Updates from Toronto’s Medical Officer of Health
Our Medical Officer of Health, Dr. Eileen de Villa, and other City division leaders have been providing twice-weekly updates on the current situation and response to COVID-19 in Toronto. You can view the press conferences live at 2pm, and access past updates here.
Yesterday in her update Dr. de Villa shared that she and her team continue to observe and learn from the experiences of other jurisdictions who are ahead of us in their outbreaks. Recently the media has reported an increase in COVID-19 activity in many jurisdictions that reopened a few weeks ago, like Alberta and British Columbia. These jurisdictions have noted that their residents were no longer having safe social interactions and have confirmed that COVID-19 activity has been linked to young adults who contracted this virus at celebrations at private homes, bars and restaurants.
Locally, while our overall COVID-19 case numbers have decreased, new infections are still being reported every day. We are now seeing more 20 to 39 year olds getting COVID-19 compared to earlier in our outbreak. This is concerning given recent trends amongst this age group in other jurisdictions. Dr. de Villa’s message to all of us is that we must remain vigilant.
Dr. de Villa shared that we still need to continue carefully moving forward and observing the experiences of others who have reopened before us. Around the world the evidence points to the importance of a slow and steady reopening. This is why Toronto has asked for the province's Stage 3 order to consider enhanced safety measures for bars and restaurants, measures that apply lessons learned from other cities around the world. We continue to assess and reassess our local circumstances and will continue to identify ways to further enhance Stage 3 orders based on what we know today from the best available science and the experiences of other jurisdictions.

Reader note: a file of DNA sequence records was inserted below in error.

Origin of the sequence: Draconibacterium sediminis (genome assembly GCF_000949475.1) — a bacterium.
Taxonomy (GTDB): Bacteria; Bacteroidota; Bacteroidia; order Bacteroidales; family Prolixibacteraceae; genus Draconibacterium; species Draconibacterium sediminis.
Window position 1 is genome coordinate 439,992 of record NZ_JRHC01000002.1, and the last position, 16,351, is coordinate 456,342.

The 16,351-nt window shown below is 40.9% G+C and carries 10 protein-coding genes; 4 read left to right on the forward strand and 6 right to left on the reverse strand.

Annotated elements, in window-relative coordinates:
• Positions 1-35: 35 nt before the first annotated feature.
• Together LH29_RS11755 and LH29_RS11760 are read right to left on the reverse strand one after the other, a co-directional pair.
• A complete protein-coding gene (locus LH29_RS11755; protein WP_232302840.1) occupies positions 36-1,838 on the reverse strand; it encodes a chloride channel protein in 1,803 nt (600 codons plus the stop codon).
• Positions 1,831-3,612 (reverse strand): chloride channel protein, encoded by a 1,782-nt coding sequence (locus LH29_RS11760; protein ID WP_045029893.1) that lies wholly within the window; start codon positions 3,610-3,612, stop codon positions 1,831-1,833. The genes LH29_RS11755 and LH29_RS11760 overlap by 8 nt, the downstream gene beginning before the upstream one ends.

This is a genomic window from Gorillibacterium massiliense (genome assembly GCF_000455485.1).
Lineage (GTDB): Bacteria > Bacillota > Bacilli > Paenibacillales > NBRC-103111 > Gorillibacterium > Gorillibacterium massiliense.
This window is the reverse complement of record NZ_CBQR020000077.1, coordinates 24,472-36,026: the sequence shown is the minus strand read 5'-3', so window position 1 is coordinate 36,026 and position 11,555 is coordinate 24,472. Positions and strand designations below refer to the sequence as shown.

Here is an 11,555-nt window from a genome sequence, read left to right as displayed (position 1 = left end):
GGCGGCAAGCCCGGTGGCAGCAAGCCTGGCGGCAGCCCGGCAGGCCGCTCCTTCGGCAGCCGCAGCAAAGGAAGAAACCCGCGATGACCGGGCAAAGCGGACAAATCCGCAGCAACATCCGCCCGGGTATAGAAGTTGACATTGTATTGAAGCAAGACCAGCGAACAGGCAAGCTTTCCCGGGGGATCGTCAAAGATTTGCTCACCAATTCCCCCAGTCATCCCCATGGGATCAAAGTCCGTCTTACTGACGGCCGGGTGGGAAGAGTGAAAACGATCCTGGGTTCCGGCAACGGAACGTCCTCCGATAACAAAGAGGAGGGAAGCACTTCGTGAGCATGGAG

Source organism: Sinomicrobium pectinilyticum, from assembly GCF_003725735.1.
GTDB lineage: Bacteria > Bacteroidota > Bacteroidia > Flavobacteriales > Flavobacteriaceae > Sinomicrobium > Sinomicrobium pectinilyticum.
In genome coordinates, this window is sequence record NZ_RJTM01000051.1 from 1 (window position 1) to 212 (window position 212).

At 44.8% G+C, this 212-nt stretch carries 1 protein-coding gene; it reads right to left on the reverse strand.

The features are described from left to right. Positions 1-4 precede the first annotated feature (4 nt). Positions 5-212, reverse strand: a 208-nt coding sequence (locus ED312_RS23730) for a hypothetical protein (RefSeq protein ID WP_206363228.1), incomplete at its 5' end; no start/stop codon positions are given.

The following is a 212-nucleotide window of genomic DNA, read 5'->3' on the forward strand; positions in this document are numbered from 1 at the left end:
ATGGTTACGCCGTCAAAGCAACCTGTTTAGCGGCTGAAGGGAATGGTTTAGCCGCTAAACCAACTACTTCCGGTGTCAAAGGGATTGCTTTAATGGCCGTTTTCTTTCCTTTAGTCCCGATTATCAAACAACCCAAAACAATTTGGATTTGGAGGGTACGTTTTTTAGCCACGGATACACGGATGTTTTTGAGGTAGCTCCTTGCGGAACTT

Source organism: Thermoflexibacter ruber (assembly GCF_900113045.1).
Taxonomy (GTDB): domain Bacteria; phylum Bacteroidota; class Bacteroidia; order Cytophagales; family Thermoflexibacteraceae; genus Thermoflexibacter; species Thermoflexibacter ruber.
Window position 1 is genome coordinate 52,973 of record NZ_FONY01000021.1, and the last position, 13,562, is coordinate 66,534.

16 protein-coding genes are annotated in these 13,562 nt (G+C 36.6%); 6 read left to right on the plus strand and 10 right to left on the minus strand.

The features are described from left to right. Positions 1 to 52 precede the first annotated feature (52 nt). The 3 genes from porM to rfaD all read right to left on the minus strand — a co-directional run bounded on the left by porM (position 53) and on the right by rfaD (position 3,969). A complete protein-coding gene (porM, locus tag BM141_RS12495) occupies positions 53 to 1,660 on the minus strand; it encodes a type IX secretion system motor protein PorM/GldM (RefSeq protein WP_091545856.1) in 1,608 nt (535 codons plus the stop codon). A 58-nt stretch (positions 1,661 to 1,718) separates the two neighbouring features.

Advice from Toronto Public Health on Safely Using Masks
Under the Mandatory Mask or Face Covering Bylaw, everyone in Toronto is now required to wear a mask or face covering when entering indoor public spaces. Masks or face coverings are also mandatory when travelling on the TTC.
Click here for more advice from Toronto Public Health on how to safely wear a cloth mask or face covering.
City of Toronto COVID-19 Resource Map
The City of Toronto has created a COVID-19 Essential Service Mapping Tool.
This tool has up-to-date service listings across Toronto, including food banks, meal delivery programs, community health services and more. Additional layers and details are being updated daily by 211 Toronto.
COVID-19 Information and Resources
It is important to stay informed through credible sources, and to follow the advice of our public health professionals. Together we can limit the spread of COVID-19.
Please visit the Toronto Public Health COVID-19 website for the up-to-date information and resources: toronto.ca/covid-19
Government COVID-19 websites
Call if you develop symptoms.
Toronto Public Health Hotline
8:30 a.m. – 8 p.m.
Call if you have questions about COVID-19.
Email: [email protected]
Outside City limits: 416-392-2489
Call if you have questions about City services.